Dean John W. Boyer is the Martin A. Ryerson Distinguished Service Professor in the Department of History, was reappointed to a sixth term as Dean of the College in 2017. He became Dean of the College in 1992. During his tenure as Dean of the College, Boyer has broadened the College curriculum to include many new Core courses and new programs of advanced study, as well as strengthening the College’s admissions program and establishing the Society of Fellows in the Liberal Arts. Boyer was also deeply involved in the founding of the University of Chicago Center in Paris. He has worked to create many new opportunities for College students involving foreign study, internships, and foreign language instruction; to broaden student research opportunities; to enhance the relationship of the College to the professional schools; to build three major on-campus facilities for residential life and to enhance faculty leadership of the College’s residential system; to strengthen programmatic and financial resources for student life; and to provide strong career advising programs for College students. Boyer is the author of three books on Austrian and Viennese history, and most recently a history of the University of Chicago. He is now completing a book on Austria, 1867-1955 for Oxford University Press (the Oxford History of Modern Europe series).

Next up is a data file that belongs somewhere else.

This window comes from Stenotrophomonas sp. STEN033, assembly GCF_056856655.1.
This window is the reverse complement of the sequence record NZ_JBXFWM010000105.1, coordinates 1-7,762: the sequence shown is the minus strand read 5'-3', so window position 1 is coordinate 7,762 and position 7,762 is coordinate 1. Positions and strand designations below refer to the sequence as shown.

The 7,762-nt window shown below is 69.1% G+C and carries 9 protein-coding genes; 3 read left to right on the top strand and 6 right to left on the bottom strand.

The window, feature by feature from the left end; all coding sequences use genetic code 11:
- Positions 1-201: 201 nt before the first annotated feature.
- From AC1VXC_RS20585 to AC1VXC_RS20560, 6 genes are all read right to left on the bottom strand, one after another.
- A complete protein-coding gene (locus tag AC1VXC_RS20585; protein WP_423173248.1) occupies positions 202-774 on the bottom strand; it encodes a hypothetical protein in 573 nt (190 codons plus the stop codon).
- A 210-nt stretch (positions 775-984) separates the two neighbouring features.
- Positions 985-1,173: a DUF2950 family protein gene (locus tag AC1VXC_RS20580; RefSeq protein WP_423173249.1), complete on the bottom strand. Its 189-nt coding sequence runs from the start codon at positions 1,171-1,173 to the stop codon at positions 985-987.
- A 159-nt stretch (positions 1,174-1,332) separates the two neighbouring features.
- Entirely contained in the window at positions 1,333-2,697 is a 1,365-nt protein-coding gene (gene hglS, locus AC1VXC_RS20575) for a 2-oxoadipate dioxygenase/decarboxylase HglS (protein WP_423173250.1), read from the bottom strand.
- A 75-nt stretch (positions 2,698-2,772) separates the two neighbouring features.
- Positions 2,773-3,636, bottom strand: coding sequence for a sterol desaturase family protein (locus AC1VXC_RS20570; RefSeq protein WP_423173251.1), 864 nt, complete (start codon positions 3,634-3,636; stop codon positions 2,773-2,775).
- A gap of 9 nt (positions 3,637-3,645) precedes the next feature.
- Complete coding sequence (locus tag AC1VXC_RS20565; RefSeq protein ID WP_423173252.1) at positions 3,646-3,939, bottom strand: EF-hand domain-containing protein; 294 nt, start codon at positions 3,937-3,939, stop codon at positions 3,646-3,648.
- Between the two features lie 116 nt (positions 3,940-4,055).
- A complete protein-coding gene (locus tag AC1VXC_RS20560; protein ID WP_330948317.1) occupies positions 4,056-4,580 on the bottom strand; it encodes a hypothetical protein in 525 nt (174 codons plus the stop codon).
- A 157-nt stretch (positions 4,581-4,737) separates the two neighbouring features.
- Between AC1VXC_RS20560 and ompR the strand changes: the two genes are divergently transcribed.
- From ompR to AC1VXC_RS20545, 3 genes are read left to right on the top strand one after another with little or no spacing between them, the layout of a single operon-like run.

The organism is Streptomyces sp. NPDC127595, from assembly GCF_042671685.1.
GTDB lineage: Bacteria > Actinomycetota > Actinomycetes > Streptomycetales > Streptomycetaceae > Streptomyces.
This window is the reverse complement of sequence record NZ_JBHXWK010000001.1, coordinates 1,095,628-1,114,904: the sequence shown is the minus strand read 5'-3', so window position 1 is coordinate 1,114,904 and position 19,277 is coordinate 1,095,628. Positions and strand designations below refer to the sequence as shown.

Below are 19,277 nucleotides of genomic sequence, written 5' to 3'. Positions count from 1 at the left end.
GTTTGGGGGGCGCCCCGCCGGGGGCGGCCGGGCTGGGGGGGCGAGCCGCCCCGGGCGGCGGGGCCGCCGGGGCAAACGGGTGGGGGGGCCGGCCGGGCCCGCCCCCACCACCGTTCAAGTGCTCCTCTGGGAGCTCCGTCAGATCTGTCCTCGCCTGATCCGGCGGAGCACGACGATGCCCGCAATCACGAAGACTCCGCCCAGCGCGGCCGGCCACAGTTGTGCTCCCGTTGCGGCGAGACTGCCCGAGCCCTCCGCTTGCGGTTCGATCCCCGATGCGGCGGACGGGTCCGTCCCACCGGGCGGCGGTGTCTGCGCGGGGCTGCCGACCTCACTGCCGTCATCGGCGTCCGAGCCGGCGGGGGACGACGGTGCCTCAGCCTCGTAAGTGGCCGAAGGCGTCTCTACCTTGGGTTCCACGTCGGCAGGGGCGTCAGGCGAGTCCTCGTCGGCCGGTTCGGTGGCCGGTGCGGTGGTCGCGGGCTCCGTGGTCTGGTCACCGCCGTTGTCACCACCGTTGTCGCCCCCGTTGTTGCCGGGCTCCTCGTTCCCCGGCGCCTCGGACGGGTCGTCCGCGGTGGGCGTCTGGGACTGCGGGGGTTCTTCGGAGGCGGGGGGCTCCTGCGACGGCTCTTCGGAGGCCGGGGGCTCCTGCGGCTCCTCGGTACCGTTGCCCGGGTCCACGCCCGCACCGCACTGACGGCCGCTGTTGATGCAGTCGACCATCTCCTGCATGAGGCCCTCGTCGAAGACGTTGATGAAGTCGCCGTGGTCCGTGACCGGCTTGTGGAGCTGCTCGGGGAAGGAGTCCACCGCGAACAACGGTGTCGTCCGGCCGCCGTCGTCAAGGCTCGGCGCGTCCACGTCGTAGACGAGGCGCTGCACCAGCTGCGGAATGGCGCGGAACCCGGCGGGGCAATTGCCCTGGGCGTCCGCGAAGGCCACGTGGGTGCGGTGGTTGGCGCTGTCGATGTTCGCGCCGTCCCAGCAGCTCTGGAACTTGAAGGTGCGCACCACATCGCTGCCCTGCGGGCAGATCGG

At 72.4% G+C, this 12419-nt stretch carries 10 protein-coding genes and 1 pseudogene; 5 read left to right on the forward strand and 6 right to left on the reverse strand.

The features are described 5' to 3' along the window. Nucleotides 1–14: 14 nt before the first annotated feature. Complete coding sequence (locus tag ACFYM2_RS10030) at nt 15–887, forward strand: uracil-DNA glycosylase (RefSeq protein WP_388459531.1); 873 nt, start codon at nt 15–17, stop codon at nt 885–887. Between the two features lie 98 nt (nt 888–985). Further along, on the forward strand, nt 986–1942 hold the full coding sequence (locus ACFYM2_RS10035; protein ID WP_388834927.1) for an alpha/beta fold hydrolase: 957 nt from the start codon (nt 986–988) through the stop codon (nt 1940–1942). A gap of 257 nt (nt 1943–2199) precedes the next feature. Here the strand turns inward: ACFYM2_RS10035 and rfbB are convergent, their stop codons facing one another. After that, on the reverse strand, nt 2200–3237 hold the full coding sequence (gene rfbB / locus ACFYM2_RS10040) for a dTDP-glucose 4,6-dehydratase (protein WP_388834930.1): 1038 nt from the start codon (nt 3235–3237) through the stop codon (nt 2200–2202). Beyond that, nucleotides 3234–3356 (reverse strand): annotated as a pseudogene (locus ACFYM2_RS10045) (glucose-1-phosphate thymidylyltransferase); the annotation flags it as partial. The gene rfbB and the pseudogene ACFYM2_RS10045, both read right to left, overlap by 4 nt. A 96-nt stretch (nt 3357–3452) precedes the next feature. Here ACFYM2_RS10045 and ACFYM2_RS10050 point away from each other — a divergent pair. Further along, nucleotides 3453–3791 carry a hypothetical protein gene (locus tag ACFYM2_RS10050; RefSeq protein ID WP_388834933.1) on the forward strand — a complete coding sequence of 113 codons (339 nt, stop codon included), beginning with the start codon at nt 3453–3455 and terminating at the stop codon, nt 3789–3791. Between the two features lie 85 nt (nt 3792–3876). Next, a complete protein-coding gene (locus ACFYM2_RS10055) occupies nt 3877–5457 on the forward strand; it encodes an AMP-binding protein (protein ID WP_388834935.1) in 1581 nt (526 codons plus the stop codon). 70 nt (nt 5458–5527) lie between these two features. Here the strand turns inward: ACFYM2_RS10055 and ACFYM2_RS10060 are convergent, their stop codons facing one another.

Professor Rachel DeWoskin is the award-winning author of five novels: Someday We Will Fly (Penguin Random House, 2019); Banshee (Dottir Press, 2019); Blind (Penguin Random House, 2015); Big Girl Small (FSG, 2011); Repeat After Me (The Overlook Press, 2009); and the memoir Foreign Babes in Beijing (WW Norton, 2005), about the years she spent in Beijing as the unlikely star of a Chinese soap opera. DeWoskin’s poetry collection, Two Menus, was published by the University of Chicago Press in 2020, and Foreign Babes in Beijing and Banshee are being developed for TV. DeWoskin’s poems, essays, and articles have appeared in numerous journals and anthologies, including The New Yorker, Vanity Fair, Ploughshares, and New Voices from the Academy of American Poets. DeWoskin is an Associate Professor of Practice in the Arts at UChicago and an affiliated faculty member in Jewish Studies and East Asian Studies.